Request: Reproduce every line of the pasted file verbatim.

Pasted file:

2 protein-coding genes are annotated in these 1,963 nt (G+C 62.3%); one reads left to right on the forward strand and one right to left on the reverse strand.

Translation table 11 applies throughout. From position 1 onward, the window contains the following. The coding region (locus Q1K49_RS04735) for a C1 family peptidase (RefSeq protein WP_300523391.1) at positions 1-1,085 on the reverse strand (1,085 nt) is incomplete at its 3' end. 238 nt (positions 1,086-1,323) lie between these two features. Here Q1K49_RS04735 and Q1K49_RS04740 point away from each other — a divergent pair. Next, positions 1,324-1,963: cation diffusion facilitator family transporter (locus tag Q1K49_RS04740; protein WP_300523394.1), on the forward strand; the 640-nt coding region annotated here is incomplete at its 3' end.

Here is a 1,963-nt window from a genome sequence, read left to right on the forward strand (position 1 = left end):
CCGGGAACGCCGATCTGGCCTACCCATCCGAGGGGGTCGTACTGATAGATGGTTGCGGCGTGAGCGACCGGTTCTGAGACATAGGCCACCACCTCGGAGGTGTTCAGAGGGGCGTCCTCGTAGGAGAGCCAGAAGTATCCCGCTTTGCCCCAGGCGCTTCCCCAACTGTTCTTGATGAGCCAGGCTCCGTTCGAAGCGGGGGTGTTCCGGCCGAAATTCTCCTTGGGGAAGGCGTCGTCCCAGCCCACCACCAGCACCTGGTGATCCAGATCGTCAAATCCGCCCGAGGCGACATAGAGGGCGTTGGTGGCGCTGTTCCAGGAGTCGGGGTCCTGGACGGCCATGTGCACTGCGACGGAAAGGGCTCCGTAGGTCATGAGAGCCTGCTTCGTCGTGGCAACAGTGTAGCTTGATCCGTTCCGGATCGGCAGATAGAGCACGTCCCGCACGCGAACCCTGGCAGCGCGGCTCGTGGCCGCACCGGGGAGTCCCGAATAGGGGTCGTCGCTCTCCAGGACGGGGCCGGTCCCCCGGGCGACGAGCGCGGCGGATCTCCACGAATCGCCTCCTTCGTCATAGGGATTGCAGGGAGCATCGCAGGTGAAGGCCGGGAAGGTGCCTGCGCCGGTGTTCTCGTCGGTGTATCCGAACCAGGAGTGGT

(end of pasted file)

2 protein-coding genes are annotated in these 1,963 nt (G+C 62.3%); one reads left to right on the forward strand and one right to left on the reverse strand.

Translation table 11 applies throughout. From position 1 onward, the window contains the following. The coding region (locus Q1K49_RS04735) for a C1 family peptidase (RefSeq protein WP_300523391.1) at positions 1-1,085 on the reverse strand (1,085 nt) is incomplete at its 3' end. 238 nt (positions 1,086-1,323) lie between these two features. Here Q1K49_RS04735 and Q1K49_RS04740 point away from each other — a divergent pair. Next, positions 1,324-1,963: cation diffusion facilitator family transporter (locus tag Q1K49_RS04740; protein WP_300523394.1), on the forward strand; the 640-nt coding region annotated here is incomplete at its 3' end.

Here is a 1,963-nt window from a genome sequence, read left to right on the forward strand (position 1 = left end):
CCGGGAACGCCGATCTGGCCTACCCATCCGAGGGGGTCGTACTGATAGATGGTTGCGGCGTGAGCGACCGGTTCTGAGACATAGGCCACCACCTCGGAGGTGTTCAGAGGGGCGTCCTCGTAGGAGAGCCAGAAGTATCCCGCTTTGCCCCAGGCGCTTCCCCAACTGTTCTTGATGAGCCAGGCTCCGTTCGAAGCGGGGGTGTTCCGGCCGAAATTCTCCTTGGGGAAGGCGTCGTCCCAGCCCACCACCAGCACCTGGTGATCCAGATCGTCAAATCCGCCCGAGGCGACATAGAGGGCGTTGGTGGCGCTGTTCCAGGAGTCGGGGTCCTGGACGGCCATGTGCACTGCGACGGAAAGGGCTCCGTAGGTCATGAGAGCCTGCTTCGTCGTGGCAACAGTGTAGCTTGATCCGTTCCGGATCGGCAGATAGAGCACGTCCCGCACGCGAACCCTGGCAGCGCGGCTCGTGGCCGCACCGGGGAGTCCCGAATAGGGGTCGTCGCTCTCCAGGACGGGGCCGGTCCCCCGGGCGACGAGCGCGGCGGATCTCCACGAATCGCCTCCTTCGTCATAGGGATTGCAGGGAGCATCGCAGGTGAAGGCCGGGAAGGTGCCTGCGCCGGTGTTCTCGTCGGTGTATCCGAACCAGGAGTGGT